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Tuesday, December 04, 2007

Harvey shows how human practices define urban space and gives shape to architecture

Sophisticated analysis of geographical development, October 28, 2006 By Malvin (Frederick, MD USA) - See all my reviews
"Spaces of Global Capitalism" by David Harvey consists of two presentations delivered at the eighth Hettner-Lecture at the University of Heidelberg in 2004 and a third related essay. These challening works are the product of a thinker who has spent a lifetime of cross-disciplinary study on the issues of capitalism, politics, geography and related topics. Intended principally for an academic audience, Mr. Harvey's research succeeds in providing guidance for others who may want to further explore these issues in the future.
The first lecture, "Neo-liberalism and the restoration of class power" is by far the most accessible in the book. In essence a 62-page synopsis of Mr. Harvey's exceptional book, "A Brief History of Neoliberalism", the author convincingly reveals neoliberalism to be an ideology whose primary goal is to enshrine and protect elite power. Mr. Harvey's brilliant analysis connects growing income disparities with a concomitant rise in militarism and fundamentalism which he contends must be addressed with a revived popular struggle for democracy. The author's thoughts on this timely and important topic is quite simply essential reading.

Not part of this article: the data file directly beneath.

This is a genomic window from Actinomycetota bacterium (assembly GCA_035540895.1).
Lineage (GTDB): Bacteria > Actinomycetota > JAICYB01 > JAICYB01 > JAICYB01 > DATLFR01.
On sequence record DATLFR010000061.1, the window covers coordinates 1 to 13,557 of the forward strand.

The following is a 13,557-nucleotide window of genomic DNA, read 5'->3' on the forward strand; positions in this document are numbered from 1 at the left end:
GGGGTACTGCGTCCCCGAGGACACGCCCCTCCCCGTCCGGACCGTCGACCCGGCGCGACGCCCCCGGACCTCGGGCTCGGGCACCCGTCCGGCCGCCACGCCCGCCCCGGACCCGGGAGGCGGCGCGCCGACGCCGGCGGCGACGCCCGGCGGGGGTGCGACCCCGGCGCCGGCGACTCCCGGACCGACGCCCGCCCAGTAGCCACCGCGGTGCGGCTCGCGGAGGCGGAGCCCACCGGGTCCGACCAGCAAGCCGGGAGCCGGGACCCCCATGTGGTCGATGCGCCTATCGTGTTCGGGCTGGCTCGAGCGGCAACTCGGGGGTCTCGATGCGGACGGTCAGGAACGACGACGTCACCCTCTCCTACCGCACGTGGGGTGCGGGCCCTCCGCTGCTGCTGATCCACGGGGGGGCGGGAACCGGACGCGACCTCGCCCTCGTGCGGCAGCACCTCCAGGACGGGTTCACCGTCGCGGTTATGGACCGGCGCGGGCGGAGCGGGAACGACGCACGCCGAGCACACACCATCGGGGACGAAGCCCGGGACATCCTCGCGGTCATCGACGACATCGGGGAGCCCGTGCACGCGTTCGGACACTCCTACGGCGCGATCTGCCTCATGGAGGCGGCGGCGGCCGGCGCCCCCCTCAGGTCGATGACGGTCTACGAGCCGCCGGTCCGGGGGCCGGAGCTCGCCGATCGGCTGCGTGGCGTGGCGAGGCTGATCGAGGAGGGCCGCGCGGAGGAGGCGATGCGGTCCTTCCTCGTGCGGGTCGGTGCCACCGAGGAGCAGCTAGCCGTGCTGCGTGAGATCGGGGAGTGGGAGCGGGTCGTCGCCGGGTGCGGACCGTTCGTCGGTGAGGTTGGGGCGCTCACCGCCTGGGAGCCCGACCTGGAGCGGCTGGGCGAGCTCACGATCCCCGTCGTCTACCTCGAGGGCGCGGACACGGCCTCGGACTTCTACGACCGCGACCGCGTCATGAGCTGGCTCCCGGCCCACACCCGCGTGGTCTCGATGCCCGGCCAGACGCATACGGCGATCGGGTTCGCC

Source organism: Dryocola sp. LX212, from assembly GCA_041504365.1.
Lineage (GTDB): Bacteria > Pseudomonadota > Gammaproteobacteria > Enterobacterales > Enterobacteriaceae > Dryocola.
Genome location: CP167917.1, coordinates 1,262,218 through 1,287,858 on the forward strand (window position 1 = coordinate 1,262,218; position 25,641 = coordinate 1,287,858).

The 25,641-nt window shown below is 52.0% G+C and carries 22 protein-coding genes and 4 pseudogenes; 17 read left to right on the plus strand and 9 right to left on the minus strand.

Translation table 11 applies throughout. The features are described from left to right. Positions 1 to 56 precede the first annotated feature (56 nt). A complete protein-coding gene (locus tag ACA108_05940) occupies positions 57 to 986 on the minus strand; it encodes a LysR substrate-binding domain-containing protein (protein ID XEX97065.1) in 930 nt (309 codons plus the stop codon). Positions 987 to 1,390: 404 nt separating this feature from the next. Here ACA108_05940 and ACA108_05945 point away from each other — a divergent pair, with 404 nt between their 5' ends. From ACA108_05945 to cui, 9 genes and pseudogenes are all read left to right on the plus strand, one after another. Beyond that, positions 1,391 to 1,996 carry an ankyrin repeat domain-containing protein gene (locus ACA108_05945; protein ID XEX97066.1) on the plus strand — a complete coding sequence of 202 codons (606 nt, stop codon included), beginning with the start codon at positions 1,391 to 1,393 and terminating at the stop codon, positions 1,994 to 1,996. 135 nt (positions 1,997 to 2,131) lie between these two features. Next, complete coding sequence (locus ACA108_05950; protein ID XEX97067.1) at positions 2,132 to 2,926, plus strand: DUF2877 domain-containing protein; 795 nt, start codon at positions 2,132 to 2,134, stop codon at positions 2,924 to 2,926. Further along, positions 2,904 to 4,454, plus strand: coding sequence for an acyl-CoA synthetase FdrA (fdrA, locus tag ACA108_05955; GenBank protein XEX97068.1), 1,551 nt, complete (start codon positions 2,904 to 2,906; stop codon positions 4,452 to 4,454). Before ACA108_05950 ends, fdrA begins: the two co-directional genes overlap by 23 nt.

The second lecture is entitled, "Notes towards a theory of uneven geographical development". Mr. Harvey explores how developed capitalist nations of the north tend to exploit the periphery, creating a chronic state of underdevelopment for much of the global south. The author discusses the concept of accumulation by dispossession and how it is subject to changing conditions, including: market exchange, spatial competition, geographical division of labor, monopolistic competition, annihilation of space through time, physical infrastructures, production of regionality, production of scale, territorial systems of political administration, and geopolitics. The analysis opens pathways for other scholars who may be interested in applying Mr. Harvey's principles to specific case studies.
The third essay included in the book is "Space as a key word." This seemed to be the most theoretical of the three and will probably be of greatest interests to specialists in the field of geographical development. Mr. Harvey shows how human practices define urban space and gives shape to architecture; for example, collective memory and political struggle are critical to defining culturally significant landmarks such as the rebuilding of ground zero in New York City. The author suggests that space must be understood from multiple perspectives and provides methodologies for others to consider.
I recommend this demanding book for academics or persons who have a sophisticated understanding of geographical development. On the other hand, those who are interested in uneven development as it pertains to neoliberalism are encouraged to pick up Mr. Harvey's highly-readable "A Brief History of Neoliberalism" in order to fully appreciate the author's thoughts on this particularly important topic. Comment Permalink

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